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For many homeowners, the adage “home is where the heart is” still seems to ring true: A recent AARP survey showed about 70 percent of people aged 50 and older wish to stay in their homes throughout their lifetime.

St. Louis-based designer remodeling firm Next Project Studio is helping homeowners do just that with universal design, a style of interior design that allows ease of mobility and access for the elderly, the disabled, children and those who could very easily find themselves with limited mobility at any time. “It appeals aesthetically to everyone and functions well for everyone,” says Dana King, lead designer at Next Project Studio.

King, who is certified in universal design through the National Association of the Remodeling Industry, sees the style as the wave of the future for home design – for people of all ages and abilities. “Universal design makes a home more accessible, but in an attractive way,” she says. “It’s not just for aging in place; it’s beautiful, functional design.”

Next Project Studio is working with an increasing number of clients to implement universal design projects in their bathrooms, in their kitchens and even throughout the entirety of their homes’ ground floors.

Using universal design, elements can be remodeled to make the home accessible for every occupant, regardless of age or abilities. “The biggest factor in people having to leave their home is that the bathroom can’t be navigated,” King says. With a universal design bathroom makeover, space around tubs and toilets is expanded to allow space for those with walkers or wheelchairs, as well as caregivers who are assisting occupants. Additionally, tubs can be converted into spacious, walk-in showers with nonslip tiles, handheld showerheads, benches and grab bars. These updates can prevent hazards such as tripping and slipping, as well as eliminate the need for reaching and bending, which can become difficult as people age, King says.

Another common place in the home where universal design is desired is the kitchen. Universal updates include lower countertops; microwave drawers; elevated dishwashers; table, sink and cooktop pedestals; and contrasting colors. The height updates eliminate the need for reaching and bending, the pedestals provide pull-up access to the appliances and tabletops, and the contrasting colors help those with declining eyesight.

When it comes to implementing universal design, King notes that style doesn’t have to be sacrificed for accessibility. Contemporary finishes and fixtures – as upscale as the client desires – can be incorporated into the design, King says.

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Among its growing number of universal design projects, Next Project Studio recently completed a first-floor remodel in the universal design style for a St. Louis couple. The homeowners determined a universal design makeover would be more affordable than moving into a graduated care facility and would also allow them to remain in the home they loved, King says.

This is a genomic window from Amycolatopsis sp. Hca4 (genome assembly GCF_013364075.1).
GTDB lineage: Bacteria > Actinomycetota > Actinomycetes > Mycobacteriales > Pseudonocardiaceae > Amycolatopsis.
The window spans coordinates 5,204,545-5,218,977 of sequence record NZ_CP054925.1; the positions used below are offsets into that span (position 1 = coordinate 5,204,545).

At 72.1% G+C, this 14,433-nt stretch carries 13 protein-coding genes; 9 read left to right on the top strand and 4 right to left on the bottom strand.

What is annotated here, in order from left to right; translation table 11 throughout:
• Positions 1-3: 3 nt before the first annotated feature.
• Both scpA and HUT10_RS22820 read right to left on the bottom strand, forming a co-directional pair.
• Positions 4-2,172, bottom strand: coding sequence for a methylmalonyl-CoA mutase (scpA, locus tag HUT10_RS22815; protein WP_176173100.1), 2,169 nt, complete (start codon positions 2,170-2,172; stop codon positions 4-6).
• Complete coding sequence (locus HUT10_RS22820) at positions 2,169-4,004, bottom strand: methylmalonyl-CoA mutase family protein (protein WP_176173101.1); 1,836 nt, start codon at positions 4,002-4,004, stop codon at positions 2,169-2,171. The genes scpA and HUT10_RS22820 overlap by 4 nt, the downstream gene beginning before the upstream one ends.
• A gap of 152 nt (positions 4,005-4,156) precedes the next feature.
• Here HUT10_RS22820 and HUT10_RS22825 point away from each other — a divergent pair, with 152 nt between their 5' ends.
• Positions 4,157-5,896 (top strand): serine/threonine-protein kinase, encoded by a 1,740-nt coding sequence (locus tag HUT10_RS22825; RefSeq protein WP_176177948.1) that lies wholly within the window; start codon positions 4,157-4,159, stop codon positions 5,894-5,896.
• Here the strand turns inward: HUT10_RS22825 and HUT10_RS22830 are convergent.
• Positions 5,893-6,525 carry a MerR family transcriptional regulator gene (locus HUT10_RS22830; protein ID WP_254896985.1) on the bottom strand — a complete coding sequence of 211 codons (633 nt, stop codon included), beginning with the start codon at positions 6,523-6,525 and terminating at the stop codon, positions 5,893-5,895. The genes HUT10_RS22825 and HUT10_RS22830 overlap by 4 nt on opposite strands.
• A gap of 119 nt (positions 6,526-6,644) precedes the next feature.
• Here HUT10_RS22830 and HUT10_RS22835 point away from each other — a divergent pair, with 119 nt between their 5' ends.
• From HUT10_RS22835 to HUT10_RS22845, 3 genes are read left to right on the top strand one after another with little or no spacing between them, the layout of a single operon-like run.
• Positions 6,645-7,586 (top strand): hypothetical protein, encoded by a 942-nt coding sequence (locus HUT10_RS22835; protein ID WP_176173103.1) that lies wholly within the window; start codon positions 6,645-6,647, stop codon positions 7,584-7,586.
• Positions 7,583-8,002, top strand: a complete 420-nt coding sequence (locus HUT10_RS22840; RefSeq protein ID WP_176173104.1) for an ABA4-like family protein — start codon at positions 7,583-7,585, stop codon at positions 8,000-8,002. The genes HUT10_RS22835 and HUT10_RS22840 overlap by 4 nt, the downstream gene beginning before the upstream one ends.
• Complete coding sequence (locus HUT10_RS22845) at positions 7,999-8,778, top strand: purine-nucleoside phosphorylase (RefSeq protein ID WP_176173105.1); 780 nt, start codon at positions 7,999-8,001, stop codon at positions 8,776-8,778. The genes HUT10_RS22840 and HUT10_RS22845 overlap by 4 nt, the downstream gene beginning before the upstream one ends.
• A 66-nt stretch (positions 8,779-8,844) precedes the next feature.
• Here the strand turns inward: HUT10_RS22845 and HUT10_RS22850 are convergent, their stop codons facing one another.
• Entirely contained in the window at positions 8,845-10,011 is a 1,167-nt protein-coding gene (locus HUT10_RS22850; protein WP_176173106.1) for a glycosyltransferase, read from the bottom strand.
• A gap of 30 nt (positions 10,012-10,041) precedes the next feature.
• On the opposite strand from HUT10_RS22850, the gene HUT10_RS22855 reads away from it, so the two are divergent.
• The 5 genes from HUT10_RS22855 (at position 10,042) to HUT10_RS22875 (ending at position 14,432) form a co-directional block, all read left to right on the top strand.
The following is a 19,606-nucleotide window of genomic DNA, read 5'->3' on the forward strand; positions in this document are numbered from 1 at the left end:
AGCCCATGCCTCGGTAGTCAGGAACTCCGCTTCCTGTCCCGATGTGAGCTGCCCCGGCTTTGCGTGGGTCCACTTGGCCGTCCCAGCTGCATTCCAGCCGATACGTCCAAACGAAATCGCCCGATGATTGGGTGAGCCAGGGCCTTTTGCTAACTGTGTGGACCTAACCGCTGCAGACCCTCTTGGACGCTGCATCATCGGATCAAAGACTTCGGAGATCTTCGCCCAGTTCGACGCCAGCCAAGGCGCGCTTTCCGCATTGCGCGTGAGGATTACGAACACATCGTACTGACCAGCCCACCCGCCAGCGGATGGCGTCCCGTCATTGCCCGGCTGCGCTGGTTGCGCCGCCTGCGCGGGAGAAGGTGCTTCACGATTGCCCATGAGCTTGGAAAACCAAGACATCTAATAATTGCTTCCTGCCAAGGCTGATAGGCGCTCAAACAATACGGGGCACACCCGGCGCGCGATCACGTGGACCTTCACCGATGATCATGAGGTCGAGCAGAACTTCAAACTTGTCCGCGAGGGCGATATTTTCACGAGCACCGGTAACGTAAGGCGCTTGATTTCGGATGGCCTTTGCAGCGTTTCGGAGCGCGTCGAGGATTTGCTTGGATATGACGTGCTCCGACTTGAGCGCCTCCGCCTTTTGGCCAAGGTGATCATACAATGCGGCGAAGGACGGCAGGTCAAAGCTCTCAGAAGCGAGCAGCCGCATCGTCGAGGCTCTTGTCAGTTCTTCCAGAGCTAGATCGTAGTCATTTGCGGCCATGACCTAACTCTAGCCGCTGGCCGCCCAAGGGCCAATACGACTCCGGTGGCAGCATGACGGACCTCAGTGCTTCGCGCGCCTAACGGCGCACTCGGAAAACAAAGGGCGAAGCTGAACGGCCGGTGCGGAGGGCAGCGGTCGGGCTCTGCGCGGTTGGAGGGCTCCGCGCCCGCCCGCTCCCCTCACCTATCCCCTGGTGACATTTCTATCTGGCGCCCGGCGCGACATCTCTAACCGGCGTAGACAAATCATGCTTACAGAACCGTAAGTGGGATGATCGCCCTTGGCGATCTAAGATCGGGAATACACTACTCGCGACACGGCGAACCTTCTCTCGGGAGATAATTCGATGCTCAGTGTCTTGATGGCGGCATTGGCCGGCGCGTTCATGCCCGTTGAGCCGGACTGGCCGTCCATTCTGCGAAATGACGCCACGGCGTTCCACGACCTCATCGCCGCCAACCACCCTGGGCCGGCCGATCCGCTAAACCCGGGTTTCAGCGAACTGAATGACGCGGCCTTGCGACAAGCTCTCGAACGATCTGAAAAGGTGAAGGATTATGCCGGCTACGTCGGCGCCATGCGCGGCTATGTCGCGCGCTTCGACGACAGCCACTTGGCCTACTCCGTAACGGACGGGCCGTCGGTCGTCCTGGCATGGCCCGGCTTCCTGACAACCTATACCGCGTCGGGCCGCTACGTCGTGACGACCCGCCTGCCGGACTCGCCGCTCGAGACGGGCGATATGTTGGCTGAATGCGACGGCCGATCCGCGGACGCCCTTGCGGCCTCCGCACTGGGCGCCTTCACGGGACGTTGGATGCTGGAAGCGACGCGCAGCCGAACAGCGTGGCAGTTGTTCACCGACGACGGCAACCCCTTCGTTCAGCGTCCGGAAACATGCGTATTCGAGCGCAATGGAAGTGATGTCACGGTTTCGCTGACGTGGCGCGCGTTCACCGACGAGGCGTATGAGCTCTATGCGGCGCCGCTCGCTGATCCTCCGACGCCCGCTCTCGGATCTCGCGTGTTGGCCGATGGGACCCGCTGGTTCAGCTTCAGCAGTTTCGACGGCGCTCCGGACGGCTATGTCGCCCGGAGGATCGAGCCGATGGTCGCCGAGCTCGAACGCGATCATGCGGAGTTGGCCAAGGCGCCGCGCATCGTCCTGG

The design firm converted the home’s ground-level dining room and sunroom into a master bedroom, bathroom and laundry room – all three of which had previously been a staircase away on the second floor. The home’s porch was remodeled to make space for a new dining room off the kitchen. “Two months later, [one of the homeowners] got spinal stenosis, and he made use of that first-floor bedroom, allowing him to come home earlier [from the hospital] and recover at home,” King says. “The couple knew later on they would need it, but they ended up using it just two months after we finished the remodel. They were so grateful we helped them envision their space.”

A universal design project with Next Project Studio begins with a consultation with a firm designer and a construction expert. Because the firm is both design and build, the process is streamlined, typically taking 10 to 16 weeks for a single room and up to a few months for an entire floor of a home, King says. “People who are close to retirement can contact us, and we can talk about how to use universal design to stay in their homes,” she says, adding that the firm’s universal design clients often are soon-to-be retirees requesting a remodel or adult children who wish to modify their home to accommodate the needs of their live-in parents.

King says homeowners can benefit from a universal design remodel at any time, and that’s why she recommends making the modifications before they are a necessity. “You don’t want to be remodeling your home when you’re in duress,” she says. The design updates can make your home more marketable if you decide to sell or more accommodating to your needs should you decide to stay in the home for a lifetime, she adds.

As the population ages, King hopes to see more designers and builders embracing universal design for remodels, as well as first-time builds. “It’s far more sustainable,” she says. “And it allows homeowners to feel secure that their home is livable for all stages of their lives.”

Next Project Studio, 10405 Baur Blvd., Suite H, Olivette, 314-914-2840, nextprojectstudio.com

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Brittany Nay, a writer of 10 years, is an Indiana native who adores Australia, indie rock music, and reading and writing both fiction and non-fiction.

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